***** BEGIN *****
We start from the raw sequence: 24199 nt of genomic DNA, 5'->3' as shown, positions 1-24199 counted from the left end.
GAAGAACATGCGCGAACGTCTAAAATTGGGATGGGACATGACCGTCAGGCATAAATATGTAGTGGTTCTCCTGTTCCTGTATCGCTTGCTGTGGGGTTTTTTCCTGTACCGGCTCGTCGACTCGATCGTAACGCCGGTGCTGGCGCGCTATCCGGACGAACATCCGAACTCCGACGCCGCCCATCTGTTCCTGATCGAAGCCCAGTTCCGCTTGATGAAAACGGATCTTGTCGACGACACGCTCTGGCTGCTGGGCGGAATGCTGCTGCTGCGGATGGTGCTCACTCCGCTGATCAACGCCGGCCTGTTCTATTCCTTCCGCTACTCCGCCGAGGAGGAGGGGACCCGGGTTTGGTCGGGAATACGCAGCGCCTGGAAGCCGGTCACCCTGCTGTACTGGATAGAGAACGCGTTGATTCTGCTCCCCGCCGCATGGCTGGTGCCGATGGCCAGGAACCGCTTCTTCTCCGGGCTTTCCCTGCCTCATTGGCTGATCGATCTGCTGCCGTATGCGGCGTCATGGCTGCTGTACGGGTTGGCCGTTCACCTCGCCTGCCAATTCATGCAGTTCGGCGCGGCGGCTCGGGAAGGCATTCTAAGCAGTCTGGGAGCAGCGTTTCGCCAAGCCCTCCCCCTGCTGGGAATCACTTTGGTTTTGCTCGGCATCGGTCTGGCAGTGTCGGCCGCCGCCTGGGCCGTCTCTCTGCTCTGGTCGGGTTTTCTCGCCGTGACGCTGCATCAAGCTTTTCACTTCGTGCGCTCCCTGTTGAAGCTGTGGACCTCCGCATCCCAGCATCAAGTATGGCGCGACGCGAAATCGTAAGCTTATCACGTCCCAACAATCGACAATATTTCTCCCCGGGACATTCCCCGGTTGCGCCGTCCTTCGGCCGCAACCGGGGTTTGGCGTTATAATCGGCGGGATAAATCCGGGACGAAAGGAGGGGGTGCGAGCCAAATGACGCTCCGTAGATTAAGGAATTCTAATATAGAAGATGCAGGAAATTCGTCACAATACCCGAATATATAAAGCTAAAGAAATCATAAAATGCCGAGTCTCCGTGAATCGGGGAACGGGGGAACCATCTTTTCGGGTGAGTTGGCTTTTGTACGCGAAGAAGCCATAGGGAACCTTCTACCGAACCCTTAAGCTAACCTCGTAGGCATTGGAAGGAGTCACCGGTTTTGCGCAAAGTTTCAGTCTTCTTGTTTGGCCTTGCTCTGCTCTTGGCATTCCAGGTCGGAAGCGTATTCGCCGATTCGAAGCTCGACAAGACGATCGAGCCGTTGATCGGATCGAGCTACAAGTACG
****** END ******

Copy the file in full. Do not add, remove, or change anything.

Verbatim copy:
We start from the raw sequence: 24199 nt of genomic DNA, 5'->3' as shown, positions 1-24199 counted from the left end.
GAAGAACATGCGCGAACGTCTAAAATTGGGATGGGACATGACCGTCAGGCATAAATATGTAGTGGTTCTCCTGTTCCTGTATCGCTTGCTGTGGGGTTTTTTCCTGTACCGGCTCGTCGACTCGATCGTAACGCCGGTGCTGGCGCGCTATCCGGACGAACATCCGAACTCCGACGCCGCCCATCTGTTCCTGATCGAAGCCCAGTTCCGCTTGATGAAAACGGATCTTGTCGACGACACGCTCTGGCTGCTGGGCGGAATGCTGCTGCTGCGGATGGTGCTCACTCCGCTGATCAACGCCGGCCTGTTCTATTCCTTCCGCTACTCCGCCGAGGAGGAGGGGACCCGGGTTTGGTCGGGAATACGCAGCGCCTGGAAGCCGGTCACCCTGCTGTACTGGATAGAGAACGCGTTGATTCTGCTCCCCGCCGCATGGCTGGTGCCGATGGCCAGGAACCGCTTCTTCTCCGGGCTTTCCCTGCCTCATTGGCTGATCGATCTGCTGCCGTATGCGGCGTCATGGCTGCTGTACGGGTTGGCCGTTCACCTCGCCTGCCAATTCATGCAGTTCGGCGCGGCGGCTCGGGAAGGCATTCTAAGCAGTCTGGGAGCAGCGTTTCGCCAAGCCCTCCCCCTGCTGGGAATCACTTTGGTTTTGCTCGGCATCGGTCTGGCAGTGTCGGCCGCCGCCTGGGCCGTCTCTCTGCTCTGGTCGGGTTTTCTCGCCGTGACGCTGCATCAAGCTTTTCACTTCGTGCGCTCCCTGTTGAAGCTGTGGACCTCCGCATCCCAGCATCAAGTATGGCGCGACGCGAAATCGTAAGCTTATCACGTCCCAACAATCGACAATATTTCTCCCCGGGACATTCCCCGGTTGCGCCGTCCTTCGGCCGCAACCGGGGTTTGGCGTTATAATCGGCGGGATAAATCCGGGACGAAAGGAGGGGGTGCGAGCCAAATGACGCTCCGTAGATTAAGGAATTCTAATATAGAAGATGCAGGAAATTCGTCACAATACCCGAATATATAAAGCTAAAGAAATCATAAAATGCCGAGTCTCCGTGAATCGGGGAACGGGGGAACCATCTTTTCGGGTGAGTTGGCTTTTGTACGCGAAGAAGCCATAGGGAACCTTCTACCGAACCCTTAAGCTAACCTCGTAGGCATTGGAAGGAGTCACCGGTTTTGCGCAAAGTTTCAGTCTTCTTGTTTGGCCTTGCTCTGCTCTTGGCATTCCAGGTCGGAAGCGTATTCGCCGATTCGAAGCTCGACAAGACGATCGAGCCGTTGATCGGATCGAGCTACAAGTACG